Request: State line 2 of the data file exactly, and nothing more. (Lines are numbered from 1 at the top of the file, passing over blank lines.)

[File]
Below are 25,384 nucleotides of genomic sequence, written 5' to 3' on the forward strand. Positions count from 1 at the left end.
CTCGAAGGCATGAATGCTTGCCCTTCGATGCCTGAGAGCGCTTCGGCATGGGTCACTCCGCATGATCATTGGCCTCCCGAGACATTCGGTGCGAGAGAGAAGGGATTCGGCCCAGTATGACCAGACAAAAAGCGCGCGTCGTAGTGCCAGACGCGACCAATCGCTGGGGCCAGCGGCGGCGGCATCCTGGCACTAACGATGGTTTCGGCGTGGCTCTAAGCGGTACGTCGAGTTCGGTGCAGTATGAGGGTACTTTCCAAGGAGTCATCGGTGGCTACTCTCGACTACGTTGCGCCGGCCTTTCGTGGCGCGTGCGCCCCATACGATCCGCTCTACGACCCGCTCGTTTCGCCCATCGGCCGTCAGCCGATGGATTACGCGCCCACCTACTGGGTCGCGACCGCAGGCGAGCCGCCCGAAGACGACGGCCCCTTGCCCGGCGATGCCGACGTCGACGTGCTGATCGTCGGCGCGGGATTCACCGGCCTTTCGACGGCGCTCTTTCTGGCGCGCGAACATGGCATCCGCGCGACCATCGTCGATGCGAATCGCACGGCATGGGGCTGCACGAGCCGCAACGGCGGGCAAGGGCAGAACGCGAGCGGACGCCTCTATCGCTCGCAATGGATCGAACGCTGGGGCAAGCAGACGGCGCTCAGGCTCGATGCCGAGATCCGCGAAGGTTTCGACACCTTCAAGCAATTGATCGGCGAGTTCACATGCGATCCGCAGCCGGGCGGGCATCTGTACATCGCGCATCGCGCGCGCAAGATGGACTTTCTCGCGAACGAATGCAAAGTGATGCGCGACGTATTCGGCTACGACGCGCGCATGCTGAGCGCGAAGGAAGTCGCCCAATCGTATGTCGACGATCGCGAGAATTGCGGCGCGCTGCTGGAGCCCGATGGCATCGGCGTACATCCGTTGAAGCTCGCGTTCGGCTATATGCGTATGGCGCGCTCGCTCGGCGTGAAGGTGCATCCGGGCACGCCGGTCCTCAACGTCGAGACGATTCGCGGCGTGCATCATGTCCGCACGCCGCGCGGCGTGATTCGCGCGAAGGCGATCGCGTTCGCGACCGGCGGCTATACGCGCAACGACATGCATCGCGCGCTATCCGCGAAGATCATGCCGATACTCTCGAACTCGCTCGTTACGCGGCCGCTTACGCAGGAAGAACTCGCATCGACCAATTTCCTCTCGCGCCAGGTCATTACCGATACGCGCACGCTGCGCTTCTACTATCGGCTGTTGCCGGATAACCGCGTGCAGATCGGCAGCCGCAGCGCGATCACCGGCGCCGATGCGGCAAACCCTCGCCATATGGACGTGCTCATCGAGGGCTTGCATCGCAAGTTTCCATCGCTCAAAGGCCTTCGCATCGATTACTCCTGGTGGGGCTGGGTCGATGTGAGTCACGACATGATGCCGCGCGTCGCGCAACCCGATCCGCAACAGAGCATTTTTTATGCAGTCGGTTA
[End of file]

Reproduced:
CTCGAAGGCATGAATGCTTGCCCTTCGATGCCTGAGAGCGCTTCGGCATGGGTCACTCCGCATGATCATTGGCCTCCCGAGACATTCGGTGCGAGAGAGAAGGGATTCGGCCCAGTATGACCAGACAAAAAGCGCGCGTCGTAGTGCCAGACGCGACCAATCGCTGGGGCCAGCGGCGGCGGCATCCTGGCACTAACGATGGTTTCGGCGTGGCTCTAAGCGGTACGTCGAGTTCGGTGCAGTATGAGGGTACTTTCCAAGGAGTCATCGGTGGCTACTCTCGACTACGTTGCGCCGGCCTTTCGTGGCGCGTGCGCCCCATACGATCCGCTCTACGACCCGCTCGTTTCGCCCATCGGCCGTCAGCCGATGGATTACGCGCCCACCTACTGGGTCGCGACCGCAGGCGAGCCGCCCGAAGACGACGGCCCCTTGCCCGGCGATGCCGACGTCGACGTGCTGATCGTCGGCGCGGGATTCACCGGCCTTTCGACGGCGCTCTTTCTGGCGCGCGAACATGGCATCCGCGCGACCATCGTCGATGCGAATCGCACGGCATGGGGCTGCACGAGCCGCAACGGCGGGCAAGGGCAGAACGCGAGCGGACGCCTCTATCGCTCGCAATGGATCGAACGCTGGGGCAAGCAGACGGCGCTCAGGCTCGATGCCGAGATCCGCGAAGGTTTCGACACCTTCAAGCAATTGATCGGCGAGTTCACATGCGATCCGCAGCCGGGCGGGCATCTGTACATCGCGCATCGCGCGCGCAAGATGGACTTTCTCGCGAACGAATGCAAAGTGATGCGCGACGTATTCGGCTACGACGCGCGCATGCTGAGCGCGAAGGAAGTCGCCCAATCGTATGTCGACGATCGCGAGAATTGCGGCGCGCTGCTGGAGCCCGATGGCATCGGCGTACATCCGTTGAAGCTCGCGTTCGGCTATATGCGTATGGCGCGCTCGCTCGGCGTGAAGGTGCATCCGGGCACGCCGGTCCTCAACGTCGAGACGATTCGCGGCGTGCATCATGTCCGCACGCCGCGCGGCGTGATTCGCGCGAAGGCGATCGCGTTCGCGACCGGCGGCTATACGCGCAACGACATGCATCGCGCGCTATCCGCGAAGATCATGCCGATACTCTCGAACTCGCTCGTTACGCGGCCGCTTACGCAGGAAGAACTCGCATCGACCAATTTCCTCTCGCGCCAGGTCATTACCGATACGCGCACGCTGCGCTTCTACTATCGGCTGTTGCCGGATAACCGCGTGCAGATCGGCAGCCGCAGCGCGATCACCGGCGCCGATGCGGCAAACCCTCGCCATATGGACGTGCTCATCGAGGGCTTGCATCGCAAGTTTCCATCGCTCAAAGGCCTTCGCATCGATTACTCCTGGTGGGGCTGGGTCGATGTGAGTCACGACATGATGCCGCGCGTCGCGCAACCCGATCCGCAACAGAGCATTTTTTATGCAGTCGGTTA